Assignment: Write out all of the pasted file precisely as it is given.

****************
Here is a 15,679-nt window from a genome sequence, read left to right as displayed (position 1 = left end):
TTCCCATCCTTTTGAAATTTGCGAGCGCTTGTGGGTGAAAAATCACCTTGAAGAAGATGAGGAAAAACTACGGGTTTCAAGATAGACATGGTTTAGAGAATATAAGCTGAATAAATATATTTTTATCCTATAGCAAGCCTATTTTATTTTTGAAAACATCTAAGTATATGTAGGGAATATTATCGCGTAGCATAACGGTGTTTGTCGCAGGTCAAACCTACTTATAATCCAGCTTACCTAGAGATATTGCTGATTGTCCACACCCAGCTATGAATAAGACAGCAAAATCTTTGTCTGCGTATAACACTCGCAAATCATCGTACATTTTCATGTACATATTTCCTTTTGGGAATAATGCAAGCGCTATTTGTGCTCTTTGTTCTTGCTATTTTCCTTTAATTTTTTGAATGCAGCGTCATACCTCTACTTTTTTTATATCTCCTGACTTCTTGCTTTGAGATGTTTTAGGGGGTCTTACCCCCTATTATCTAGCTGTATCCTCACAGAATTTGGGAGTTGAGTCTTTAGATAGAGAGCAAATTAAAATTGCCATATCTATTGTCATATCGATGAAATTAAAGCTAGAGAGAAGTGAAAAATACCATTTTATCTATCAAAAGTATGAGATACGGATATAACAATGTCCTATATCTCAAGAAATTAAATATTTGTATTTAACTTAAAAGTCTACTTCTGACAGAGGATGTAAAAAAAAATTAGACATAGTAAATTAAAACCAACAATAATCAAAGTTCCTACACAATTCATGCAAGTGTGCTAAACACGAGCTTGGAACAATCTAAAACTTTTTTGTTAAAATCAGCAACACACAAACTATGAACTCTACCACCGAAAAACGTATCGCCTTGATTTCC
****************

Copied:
Here is a 15,679-nt window from a genome sequence, read left to right as displayed (position 1 = left end):
TTCCCATCCTTTTGAAATTTGCGAGCGCTTGTGGGTGAAAAATCACCTTGAAGAAGATGAGGAAAAACTACGGGTTTCAAGATAGACATGGTTTAGAGAATATAAGCTGAATAAATATATTTTTATCCTATAGCAAGCCTATTTTATTTTTGAAAACATCTAAGTATATGTAGGGAATATTATCGCGTAGCATAACGGTGTTTGTCGCAGGTCAAACCTACTTATAATCCAGCTTACCTAGAGATATTGCTGATTGTCCACACCCAGCTATGAATAAGACAGCAAAATCTTTGTCTGCGTATAACACTCGCAAATCATCGTACATTTTCATGTACATATTTCCTTTTGGGAATAATGCAAGCGCTATTTGTGCTCTTTGTTCTTGCTATTTTCCTTTAATTTTTTGAATGCAGCGTCATACCTCTACTTTTTTTATATCTCCTGACTTCTTGCTTTGAGATGTTTTAGGGGGTCTTACCCCCTATTATCTAGCTGTATCCTCACAGAATTTGGGAGTTGAGTCTTTAGATAGAGAGCAAATTAAAATTGCCATATCTATTGTCATATCGATGAAATTAAAGCTAGAGAGAAGTGAAAAATACCATTTTATCTATCAAAAGTATGAGATACGGATATAACAATGTCCTATATCTCAAGAAATTAAATATTTGTATTTAACTTAAAAGTCTACTTCTGACAGAGGATGTAAAAAAAAATTAGACATAGTAAATTAAAACCAACAATAATCAAAGTTCCTACACAATTCATGCAAGTGTGCTAAACACGAGCTTGGAACAATCTAAAACTTTTTTGTTAAAATCAGCAACACACAAACTATGAACTCTACCACCGAAAAACGTATCGCCTTGATTTCC